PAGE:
The Black Hills Caverns was discovered in 1882 by gold seekers, however the Lakota Indians had found centuries before. Even now the cave is actively explored revealing new wonders in the beautiful underground landscape. Black Hills Caverns is formed by the “Paha Sapa Limestone.” The Paha Sapa Limestone is a band of limestone that encircles the central granite of the Black Hills.
Each year, more than 15,000 “Little House” fans from all 50 U.S. states and over 20 countries visit the famous Ingalls family homes and museum in DeSmet, South Dakota.
American History, Alive in Stone … Majestic figures of George Washington, Thomas Jefferson, Theodore Roosevelt and Abraham Lincoln, surrounded by the beauty of the Black Hills of South Dakota, tell the story of the birth, growth, development and preservation of this country. From the history of the first inhabitants to the diversity of America today, Mount Rushmore brings visitors face to face with the rich heritage we all share. See educational lesson plans and more here.
Imagine a place where as far as the eye can see, miles and miles to the horizon, you can view America as it was 300 years ago. Imagine a place, long revered by the American Indians, where the Cheyenne River flows in all four directions and eagles’ shadows sweep rocky canyon walls, a place where wild horses run free across endless prairies, hooves striking thunder, manes and tails flying in the wind. In 1988, Dayton Hyde raised the money and convinced the Bureau of Land Management to send him its unadoptable wild horses. Today, you can visit the Black Hills Wild Horse Sanctuary, visit their grassland home of rocky canyons, wind swept prairies, and dark pine forests, a home they share with coyotes, cougar, white-tail and mule deer, elk wild turkeys, eagles and falcons. A home where hundreds of wild horses not only live but flourish!
John Jacob Astor, head of the American Fur Company, decided to expand trading operations into the Upper Missouri region during the 1820s. Built in 1832, Fort Pierre Chouteau quickly became the most strategic post in the Western Department of the American Fur Company. Located halfway between the headquarters at St. Louis and the northernmost posts in North Dakota and Montana, Fort Pierre Chouteau was the logical place for American Fur Company officials to gather and discuss company business. Fort Pierre Chouteau, a National Historic Landmark, is located about one mile north of Fort Pierre off of SD Hwy 1806 on Fort Chouteau Rd. There is parking on the right side of the road. Follow the gravel path to the monument. See travel itinerary from historic landmarks in Pierre here.
Famous People from South Dakota
Laura Ingalls Wilder (author, best known for Little House on the Prairie)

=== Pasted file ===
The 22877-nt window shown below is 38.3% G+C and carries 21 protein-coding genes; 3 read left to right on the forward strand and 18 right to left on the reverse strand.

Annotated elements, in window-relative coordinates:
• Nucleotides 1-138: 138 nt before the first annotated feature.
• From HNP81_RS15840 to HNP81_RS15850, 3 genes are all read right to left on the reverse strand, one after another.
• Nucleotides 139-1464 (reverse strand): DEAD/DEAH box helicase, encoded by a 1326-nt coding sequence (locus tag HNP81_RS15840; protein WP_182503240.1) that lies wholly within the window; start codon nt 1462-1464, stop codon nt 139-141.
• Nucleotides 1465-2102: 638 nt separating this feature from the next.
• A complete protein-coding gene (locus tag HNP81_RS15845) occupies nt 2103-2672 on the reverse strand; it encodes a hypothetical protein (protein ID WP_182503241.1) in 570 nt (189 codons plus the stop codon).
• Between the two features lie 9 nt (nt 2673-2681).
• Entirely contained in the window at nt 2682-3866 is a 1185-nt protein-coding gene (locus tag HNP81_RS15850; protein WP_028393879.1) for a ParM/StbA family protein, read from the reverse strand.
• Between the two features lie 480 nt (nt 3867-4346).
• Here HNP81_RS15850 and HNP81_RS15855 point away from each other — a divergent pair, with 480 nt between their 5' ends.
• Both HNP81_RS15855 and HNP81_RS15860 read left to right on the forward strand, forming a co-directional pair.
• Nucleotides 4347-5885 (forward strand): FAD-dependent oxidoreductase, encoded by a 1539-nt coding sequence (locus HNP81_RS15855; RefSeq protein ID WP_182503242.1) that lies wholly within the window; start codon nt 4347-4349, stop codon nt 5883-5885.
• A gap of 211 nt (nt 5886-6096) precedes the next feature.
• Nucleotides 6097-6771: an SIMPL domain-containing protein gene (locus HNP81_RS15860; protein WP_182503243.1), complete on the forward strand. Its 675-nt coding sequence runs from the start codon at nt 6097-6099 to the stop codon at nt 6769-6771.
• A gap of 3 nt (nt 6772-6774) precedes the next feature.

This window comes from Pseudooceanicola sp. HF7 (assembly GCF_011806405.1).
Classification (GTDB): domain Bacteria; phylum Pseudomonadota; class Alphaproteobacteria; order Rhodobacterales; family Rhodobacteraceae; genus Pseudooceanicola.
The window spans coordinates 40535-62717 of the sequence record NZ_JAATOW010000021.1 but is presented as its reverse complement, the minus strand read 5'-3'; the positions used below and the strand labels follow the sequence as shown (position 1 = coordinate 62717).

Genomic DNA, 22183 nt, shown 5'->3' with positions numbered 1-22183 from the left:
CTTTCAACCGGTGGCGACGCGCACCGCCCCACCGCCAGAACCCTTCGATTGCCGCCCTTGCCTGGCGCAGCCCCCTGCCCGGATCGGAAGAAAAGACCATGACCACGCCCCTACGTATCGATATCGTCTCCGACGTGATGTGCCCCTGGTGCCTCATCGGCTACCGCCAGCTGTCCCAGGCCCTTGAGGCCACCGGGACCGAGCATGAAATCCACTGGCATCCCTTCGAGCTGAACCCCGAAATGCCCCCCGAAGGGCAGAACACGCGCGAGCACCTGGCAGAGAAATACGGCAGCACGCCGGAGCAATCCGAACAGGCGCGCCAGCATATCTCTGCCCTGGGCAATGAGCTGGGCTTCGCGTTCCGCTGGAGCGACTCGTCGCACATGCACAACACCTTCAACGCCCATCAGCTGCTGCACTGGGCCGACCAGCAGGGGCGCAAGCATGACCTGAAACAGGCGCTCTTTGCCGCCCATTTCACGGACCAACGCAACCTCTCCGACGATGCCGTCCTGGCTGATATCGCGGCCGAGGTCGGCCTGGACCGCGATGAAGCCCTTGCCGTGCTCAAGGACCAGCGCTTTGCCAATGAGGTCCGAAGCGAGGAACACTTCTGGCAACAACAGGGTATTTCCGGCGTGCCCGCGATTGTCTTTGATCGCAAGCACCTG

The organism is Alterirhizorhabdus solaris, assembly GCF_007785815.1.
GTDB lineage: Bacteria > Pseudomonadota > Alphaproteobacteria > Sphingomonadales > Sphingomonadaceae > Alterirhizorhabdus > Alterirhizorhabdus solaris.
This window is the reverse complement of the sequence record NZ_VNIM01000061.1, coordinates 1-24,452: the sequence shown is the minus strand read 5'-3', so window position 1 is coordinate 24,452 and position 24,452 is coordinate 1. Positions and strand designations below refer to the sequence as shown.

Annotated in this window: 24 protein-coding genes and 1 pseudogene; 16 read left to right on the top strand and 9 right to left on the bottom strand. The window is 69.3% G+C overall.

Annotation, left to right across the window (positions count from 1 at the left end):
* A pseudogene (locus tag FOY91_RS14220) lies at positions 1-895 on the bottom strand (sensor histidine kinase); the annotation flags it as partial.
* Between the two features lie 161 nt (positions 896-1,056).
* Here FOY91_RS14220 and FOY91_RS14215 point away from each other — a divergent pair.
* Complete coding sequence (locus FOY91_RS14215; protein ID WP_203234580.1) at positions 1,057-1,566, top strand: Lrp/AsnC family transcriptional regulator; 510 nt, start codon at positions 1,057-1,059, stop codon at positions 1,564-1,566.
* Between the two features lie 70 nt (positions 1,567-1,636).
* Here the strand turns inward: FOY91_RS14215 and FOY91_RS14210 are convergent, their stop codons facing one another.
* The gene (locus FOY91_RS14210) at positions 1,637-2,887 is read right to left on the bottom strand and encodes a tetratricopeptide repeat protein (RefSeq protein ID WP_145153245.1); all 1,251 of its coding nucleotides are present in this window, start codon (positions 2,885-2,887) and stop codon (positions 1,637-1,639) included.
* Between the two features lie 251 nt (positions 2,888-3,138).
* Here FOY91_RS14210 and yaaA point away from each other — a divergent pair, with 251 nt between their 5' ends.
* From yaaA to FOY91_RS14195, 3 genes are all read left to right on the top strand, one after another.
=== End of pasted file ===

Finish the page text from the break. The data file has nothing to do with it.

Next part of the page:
Crazy Horse (Oglala Lakota war leader)
Maria Pearson (Yankton Sioux activist who helped establish the Native American Graves Protection and Repatriation Act)
Sitting Bull (Hunkpapa Lakota chief)
Ernest O. Lawrence (Nobel Prize-winning physicist)
Wild Bill Hickok (Wild West lawman)
Calamity Jane (Wild West figure)
Interesting Facts about South Dakota
Pierre, South Dakota is the only example of a state and capital in the U.S. that don’t share any letters.
It is illegal to lie down and fall asleep in a cheese factory.
South Dakota is a leader in honey production.
Sage Creek Wilderness is the site of the reintroduction of the black-footed ferret, the most endangered land mammal in North America.
The Badlands are known as “the playground” of the dinosaur.
South Dakota’s State motto is “Under God the People Rule.”
Some say the tradition of spreading saw dust on the floors of bars and saloons started in Deadwood, South Dakota due to the amount of gold dust that would fall on the floor. The saw dust was used to hide the fallen gold dust and was swept up at the end of the night.
Built in 1832 by John Jacob Astor’s American Fur Company, Fort Pierre Chouteau was the largest and best equipped trading post in the northern Great Plains.
South Dakota has one of the largest Native American populations, with nine official tribes and some 60,000 people.
In 1900, a huge Prairie Dog settlement, 100 miles by 250 miles, was found containing an estimated 400 million Prairie Dogs!
The largest underground gold mine is the Homestake Mine in Lead. Tours are available today telling of the area and the mine’s rich history.
Beaver pelts were much in demand for the manufacturing of top hats. They were considered the most valuable pelts until the 1830’s, when the emphasis switched to buffalo hides.
The Lakota, were the primary Native American trade group in South Dakota during the 1805 – 50 period of fur trading. They were known as an “ecosystem people,” which meant that they were dependent on a single ecosystem for their survival. They moved with the buffalo in a nomadic lifestyle.
The Lakota provided the newcomers with food. In fact, they provided the trading posts/forts with over half of all the food consumed there. They also taught their new neighbors about the plants in the area and which ones were safe to use for food and medicine.
South Dakota is the home of the Dakota, Lakota and Nakota tribes, which make up the Sioux Nation.
Transportation played a vital role in South Dakota’s development. Yesterday’s settlers arrived by trail, steamboat, and railroad.
With more than 82 miles of mapped passages, Wind Cave contains the world’s largest display of a rare formation called boxwork.